If we truly want to foster collaboration, we need to rethink the “independence” criteria during promotion

November 5, 2012

(This article was first published on Simply Statistics, and kindly contributed to R-bloggers)

When I talk about collaborative work, I don’t mean spending a day or two helping compute some p-values and end up as middle author in a subject-matter paper. I mean spending months working on a project, from start to finish, with experts from other disciplines to accomplish a goal that can only be accomplished with a diverse team. Many papers in genomics are like this (the ENOCDE  and 1000 genomes papers for example). Investigators A dreams up the biology, B develops the technology, C codes up algorithms to deal with massive data, while D analyzes the data and assess uncertainty, with the results reported in one high profile paper. I illustrate the point with genomics because it’s what I know best, but examples abound in other specialties as well. 

Fostering collaborative research seems to be a priority for most higher education institutions. Both funding agencies and universities are creating initiative after initiative to incentivize team science. But at the same time the appointments and promotions process rewards researchers that have demonstrated “independence”. If we are not careful it may seem like we are sending mixed signals. I know of young investigators that have been advised to set time aside to demonstrate independence by publishing papers without their regular collaborators. This advice assumes that one can easily balance collaborative and independent research. But here is the problem: truly collaborative work can take just as much time and intellectual energy as independent research, perhaps more. Because time is limited, we might inadvertently be hindering the team science we are supposed to be fostering. Time spent demonstrating independence is time not spent working on the next high impact project.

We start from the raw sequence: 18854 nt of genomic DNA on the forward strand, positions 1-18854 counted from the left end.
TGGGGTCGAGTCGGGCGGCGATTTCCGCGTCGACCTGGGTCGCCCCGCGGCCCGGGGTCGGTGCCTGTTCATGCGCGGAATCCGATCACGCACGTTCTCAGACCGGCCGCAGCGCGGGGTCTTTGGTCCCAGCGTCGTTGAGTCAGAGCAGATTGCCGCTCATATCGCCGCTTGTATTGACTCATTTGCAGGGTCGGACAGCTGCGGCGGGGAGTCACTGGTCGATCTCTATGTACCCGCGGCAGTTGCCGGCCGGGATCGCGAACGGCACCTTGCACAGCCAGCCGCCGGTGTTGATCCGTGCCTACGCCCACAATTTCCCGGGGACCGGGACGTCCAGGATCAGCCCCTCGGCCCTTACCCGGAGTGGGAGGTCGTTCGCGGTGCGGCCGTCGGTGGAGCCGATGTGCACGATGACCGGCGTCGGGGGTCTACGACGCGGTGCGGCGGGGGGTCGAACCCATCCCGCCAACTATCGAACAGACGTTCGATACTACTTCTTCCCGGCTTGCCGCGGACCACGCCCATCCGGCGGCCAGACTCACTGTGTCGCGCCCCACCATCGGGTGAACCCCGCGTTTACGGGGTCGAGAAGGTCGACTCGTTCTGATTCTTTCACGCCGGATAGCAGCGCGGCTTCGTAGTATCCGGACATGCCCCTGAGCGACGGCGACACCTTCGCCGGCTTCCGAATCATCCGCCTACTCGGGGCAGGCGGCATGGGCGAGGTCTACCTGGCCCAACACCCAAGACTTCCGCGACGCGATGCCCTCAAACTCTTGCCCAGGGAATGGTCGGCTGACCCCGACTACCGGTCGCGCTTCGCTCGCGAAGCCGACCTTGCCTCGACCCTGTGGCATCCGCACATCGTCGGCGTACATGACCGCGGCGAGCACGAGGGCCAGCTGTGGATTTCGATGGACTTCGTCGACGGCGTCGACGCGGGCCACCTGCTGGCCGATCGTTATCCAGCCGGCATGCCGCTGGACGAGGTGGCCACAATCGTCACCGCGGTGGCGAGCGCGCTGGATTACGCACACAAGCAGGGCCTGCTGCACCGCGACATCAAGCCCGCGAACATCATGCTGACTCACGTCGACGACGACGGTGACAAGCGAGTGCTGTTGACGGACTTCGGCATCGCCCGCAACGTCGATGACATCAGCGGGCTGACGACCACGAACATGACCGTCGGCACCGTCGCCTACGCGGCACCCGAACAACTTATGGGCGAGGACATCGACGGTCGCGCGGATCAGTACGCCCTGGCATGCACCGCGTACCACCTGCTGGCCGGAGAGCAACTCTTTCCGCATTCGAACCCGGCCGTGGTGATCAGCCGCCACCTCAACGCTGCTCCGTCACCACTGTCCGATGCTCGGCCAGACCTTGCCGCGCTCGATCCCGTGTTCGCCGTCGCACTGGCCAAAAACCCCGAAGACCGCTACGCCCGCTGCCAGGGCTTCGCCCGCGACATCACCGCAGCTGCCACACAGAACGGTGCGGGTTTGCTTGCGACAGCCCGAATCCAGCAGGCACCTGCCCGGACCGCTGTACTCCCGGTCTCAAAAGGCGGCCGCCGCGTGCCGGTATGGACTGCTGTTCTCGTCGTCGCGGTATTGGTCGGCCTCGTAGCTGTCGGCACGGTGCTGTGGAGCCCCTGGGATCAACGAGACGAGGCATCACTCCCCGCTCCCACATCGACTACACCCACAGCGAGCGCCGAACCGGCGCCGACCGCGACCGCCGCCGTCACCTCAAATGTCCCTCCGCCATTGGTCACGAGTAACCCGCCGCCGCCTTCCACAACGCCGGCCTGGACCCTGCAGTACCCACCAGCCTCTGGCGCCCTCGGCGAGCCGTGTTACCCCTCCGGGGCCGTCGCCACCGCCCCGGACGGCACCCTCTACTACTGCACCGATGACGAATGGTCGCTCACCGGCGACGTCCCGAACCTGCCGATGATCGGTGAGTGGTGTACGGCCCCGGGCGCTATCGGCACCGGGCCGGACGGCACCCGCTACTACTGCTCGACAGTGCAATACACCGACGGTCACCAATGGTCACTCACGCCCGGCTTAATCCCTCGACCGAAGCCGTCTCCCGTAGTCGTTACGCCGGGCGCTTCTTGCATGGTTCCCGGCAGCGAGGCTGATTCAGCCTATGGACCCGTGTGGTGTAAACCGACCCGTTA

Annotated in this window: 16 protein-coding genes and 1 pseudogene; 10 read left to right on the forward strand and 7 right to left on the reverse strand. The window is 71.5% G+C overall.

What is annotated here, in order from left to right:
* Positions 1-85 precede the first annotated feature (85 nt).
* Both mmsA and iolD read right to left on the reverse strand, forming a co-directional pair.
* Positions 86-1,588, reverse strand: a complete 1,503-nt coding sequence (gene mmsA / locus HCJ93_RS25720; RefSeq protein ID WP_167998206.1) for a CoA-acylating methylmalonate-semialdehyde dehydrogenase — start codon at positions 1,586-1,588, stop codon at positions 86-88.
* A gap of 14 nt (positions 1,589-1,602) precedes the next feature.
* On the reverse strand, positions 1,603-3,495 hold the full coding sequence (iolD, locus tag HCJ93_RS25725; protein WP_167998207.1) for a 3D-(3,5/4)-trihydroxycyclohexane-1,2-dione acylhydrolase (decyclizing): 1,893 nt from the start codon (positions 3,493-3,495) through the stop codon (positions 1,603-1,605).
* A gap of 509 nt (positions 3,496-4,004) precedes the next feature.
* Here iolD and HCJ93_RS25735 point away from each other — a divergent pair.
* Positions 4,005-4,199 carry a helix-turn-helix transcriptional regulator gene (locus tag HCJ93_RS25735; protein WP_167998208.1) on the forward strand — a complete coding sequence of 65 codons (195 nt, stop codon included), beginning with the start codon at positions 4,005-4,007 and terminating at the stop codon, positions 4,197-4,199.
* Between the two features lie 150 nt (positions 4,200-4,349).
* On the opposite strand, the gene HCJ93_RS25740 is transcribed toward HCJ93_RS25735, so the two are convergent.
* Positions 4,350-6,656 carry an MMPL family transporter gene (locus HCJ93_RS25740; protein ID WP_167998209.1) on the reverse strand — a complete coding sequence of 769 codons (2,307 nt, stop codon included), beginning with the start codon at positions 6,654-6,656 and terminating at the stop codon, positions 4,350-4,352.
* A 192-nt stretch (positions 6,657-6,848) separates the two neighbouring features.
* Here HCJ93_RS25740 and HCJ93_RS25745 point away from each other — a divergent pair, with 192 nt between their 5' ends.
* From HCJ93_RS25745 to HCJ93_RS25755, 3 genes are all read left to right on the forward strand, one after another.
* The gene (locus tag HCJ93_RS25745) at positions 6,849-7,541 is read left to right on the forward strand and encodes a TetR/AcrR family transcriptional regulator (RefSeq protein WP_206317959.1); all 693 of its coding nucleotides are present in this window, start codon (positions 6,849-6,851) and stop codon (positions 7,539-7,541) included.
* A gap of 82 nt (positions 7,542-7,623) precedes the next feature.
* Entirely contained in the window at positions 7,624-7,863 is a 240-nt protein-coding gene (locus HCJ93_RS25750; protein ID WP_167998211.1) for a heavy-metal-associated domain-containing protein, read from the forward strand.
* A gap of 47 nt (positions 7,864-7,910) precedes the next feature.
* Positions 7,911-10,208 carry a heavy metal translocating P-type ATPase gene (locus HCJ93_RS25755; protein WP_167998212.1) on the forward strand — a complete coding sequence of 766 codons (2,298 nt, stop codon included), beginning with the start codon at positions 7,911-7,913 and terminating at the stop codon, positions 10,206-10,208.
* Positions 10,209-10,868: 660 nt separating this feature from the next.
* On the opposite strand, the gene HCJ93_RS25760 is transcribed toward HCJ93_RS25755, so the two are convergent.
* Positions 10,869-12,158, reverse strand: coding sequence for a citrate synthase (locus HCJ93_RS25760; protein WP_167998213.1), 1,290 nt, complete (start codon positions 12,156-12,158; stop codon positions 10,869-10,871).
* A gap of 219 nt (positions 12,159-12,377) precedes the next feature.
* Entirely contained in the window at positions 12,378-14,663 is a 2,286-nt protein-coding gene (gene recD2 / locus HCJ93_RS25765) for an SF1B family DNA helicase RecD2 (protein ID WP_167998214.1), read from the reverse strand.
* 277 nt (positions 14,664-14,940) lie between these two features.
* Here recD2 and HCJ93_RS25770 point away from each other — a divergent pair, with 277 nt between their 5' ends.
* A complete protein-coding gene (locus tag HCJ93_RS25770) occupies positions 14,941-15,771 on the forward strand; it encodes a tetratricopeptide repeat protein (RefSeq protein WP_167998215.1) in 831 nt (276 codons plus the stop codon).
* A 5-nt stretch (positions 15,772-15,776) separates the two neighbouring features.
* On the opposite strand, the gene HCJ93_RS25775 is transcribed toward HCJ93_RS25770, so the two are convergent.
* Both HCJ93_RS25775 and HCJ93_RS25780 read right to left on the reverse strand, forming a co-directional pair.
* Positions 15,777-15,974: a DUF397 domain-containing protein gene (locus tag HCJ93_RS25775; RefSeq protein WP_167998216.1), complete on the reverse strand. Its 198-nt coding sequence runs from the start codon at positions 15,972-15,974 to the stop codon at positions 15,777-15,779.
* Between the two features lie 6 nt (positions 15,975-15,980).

I understand the argument for striving to hire and promote scholars that can excel no matter the context. But I also think it is unrealistic to compete in team science if we don’t find a better way to promote those that excel in collaborative research as well. It is a mistake to think that scholars that excel in solo research can easily succeed in team science. In fact, I have seen several examples of specializations, that are important to the university, in which the best work is being produced by a small team.  At the same time, “independent” researchers all over the country are also working in these areas and publishing just as many papers. But the influential work is coming almost exclusively from the team. Whom should your university hire and promote in this particular area? To me it seems clear that it is the team. But for them to succeed we can’t get in their way by requiring each individual member to demonstrate “independence” in the traditional sense.



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